The Science Journal of the American Association for Respiratory Care

2009 OPEN FORUM Abstracts

POSITIVE AIRWAY PRESSURE (PAP) TREATMENT OF OBSTRUCTIVE SLEEP APNEA SYNDROME (OSAS): PRELIMINARY RESULTS OF A NON- ATTENDED AMBULATORY PROTOCOL

Andrea Lanza1, Sara Mariani1, Lino Nobili1, Giovanna Beretta2, Maurizio Sommariva2; 1Department of Neuroscience, Niguarda Hospital, Centre of Sleep Medicine, Milan, Italy; 2Physical Therapy and Rehabilitation Centre, Niguarda Hospital, Milan, Italy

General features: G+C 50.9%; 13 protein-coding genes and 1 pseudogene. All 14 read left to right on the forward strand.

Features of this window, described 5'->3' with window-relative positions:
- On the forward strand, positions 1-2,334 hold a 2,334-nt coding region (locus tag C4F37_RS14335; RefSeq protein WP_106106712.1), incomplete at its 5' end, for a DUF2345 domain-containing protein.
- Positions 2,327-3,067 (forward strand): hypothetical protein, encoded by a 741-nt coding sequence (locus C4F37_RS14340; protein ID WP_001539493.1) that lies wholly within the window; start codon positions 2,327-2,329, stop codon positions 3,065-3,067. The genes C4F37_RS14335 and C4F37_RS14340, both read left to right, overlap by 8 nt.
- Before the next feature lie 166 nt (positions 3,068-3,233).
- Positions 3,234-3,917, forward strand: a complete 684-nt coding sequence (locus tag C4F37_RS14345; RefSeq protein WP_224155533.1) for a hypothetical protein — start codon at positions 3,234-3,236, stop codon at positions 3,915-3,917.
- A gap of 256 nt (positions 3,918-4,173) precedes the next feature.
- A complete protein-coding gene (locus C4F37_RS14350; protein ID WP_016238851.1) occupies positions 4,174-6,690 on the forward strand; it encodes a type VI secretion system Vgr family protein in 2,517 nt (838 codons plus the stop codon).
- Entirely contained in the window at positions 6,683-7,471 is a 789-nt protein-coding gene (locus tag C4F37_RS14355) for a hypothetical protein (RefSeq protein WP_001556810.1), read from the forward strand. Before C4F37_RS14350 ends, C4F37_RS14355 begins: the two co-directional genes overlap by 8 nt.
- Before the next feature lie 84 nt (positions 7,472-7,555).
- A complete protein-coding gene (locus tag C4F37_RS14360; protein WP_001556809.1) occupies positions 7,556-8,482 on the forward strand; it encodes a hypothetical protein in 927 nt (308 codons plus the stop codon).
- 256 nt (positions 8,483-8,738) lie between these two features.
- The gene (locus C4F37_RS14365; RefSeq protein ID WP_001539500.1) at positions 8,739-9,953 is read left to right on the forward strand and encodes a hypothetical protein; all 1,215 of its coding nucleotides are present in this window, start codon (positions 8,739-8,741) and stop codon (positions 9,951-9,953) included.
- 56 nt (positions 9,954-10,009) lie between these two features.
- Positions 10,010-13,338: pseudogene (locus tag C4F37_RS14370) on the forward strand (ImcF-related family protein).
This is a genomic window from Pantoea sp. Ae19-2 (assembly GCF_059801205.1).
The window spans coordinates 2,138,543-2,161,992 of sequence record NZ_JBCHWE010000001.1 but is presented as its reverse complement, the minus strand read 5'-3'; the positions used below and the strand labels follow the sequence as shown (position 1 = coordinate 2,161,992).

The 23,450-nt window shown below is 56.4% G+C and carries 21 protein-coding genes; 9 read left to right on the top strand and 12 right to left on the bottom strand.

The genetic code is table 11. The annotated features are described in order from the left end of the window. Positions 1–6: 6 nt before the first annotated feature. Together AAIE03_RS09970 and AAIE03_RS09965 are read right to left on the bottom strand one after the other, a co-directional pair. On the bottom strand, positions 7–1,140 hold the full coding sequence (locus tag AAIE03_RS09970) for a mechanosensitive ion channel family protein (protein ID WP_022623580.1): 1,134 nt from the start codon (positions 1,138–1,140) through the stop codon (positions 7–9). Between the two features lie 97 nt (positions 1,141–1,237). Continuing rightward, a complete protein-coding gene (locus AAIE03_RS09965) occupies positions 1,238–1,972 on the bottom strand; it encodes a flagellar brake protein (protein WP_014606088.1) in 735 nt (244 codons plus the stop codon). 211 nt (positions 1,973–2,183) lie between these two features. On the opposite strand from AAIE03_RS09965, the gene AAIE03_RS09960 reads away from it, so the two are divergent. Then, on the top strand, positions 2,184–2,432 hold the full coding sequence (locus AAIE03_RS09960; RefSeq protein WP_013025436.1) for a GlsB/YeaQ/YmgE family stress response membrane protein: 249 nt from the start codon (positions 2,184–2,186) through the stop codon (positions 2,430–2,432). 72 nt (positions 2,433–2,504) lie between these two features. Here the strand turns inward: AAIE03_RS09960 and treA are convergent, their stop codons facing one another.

Backgrounds: Obstructive Sleep Apnea Syndrome (OSAS) occurs in about 4% of the adult population. OSAS increases the risk of road accidents, of coronary and cerebrovascular diseases. Therefore it is both medically and economically important to diagnose and treat OSAS patients. Positive Airways Pressure (PAP) is the cornerstone of therapy for OSAS however only 50% of patients use the prescribed device and about 30% of OSAS patients utilize PAP for less than 4 hours/night. Here we report the preliminary results of a non attended ambulatory protocol combined with an educational program aimed to increase the awareness on the benefits of PAP treatment and the ability to use PAP and interfaces. Patients and Methods: 65 consecutive patients: 54 M, 11 F; age 52.0 ± 11.6; Body Mass Index (BMI) 33.6 ± 8.0; Apnea-Hypopnea Index (AHI) 46.1 ± 23.4; Oxygen Desaturation Index (ODI) 42.9 ± 23.1; Mean SaO2 89.9 ± 4.4; Epworth Sleepiness Scale (ESS) score 10.2 ± 5.1. Diagnosis of OSAS was confirmed monitoring patients at home with a portable system including 6 channels: airflow, snoring, respiratory movements, SpO2, heart rate and body position. OSAS patients were assigned an Auto-CPAP treatment for four consecutive nights at home to determine the Continuous PAP optimal fixed pressure level. During the fifth night, monitored at home with a portable system, patients underwent CPAP treatment. Results: After the first night of CPAP treatment AHI was 5.5 ± 5.2, ODI 5.6 ± 5.7; mean SaO2 94.6 ± 2.0. Only three patient did not accept CPAP treatment. Five patients switched to a Bi-level and three to an Adaptive Servo Ventilation device. After one month of CPAP usage AHI was 4.7 ± 4.6, ODI 4.6 ± 4.7; mean SaO2 95.0 ± 1.7; ESS 4.9 ± 4.3; the amount of PAP utilization was 5.6 ± 1.9 hours/night. Only 14% of patients used PAP less than 4 hours/night. At the moment only 14 patients have reached 6 months of PAP treatment. In these patients AHI was 3.4 ± 3.1, ODI 3.3 ± 3.4; mean SaO2 95.9 ± 1.4; ESS 3.7 ± 2.9; the amount of PAP utilization was 5.9 ± 2.1. Conclusions: The current standards of practice for PAP titration in OSAS patients require overnight in-laboratory polysomnography, a costly and technically complex approach that presents scheduling difficulties considering the high demand. Our non attended PAP titration protocol seems to produce good results in terms of efficacy and compliance and at the same time it reduces the costs and the waiting list for treatment. Sponsored Research - None

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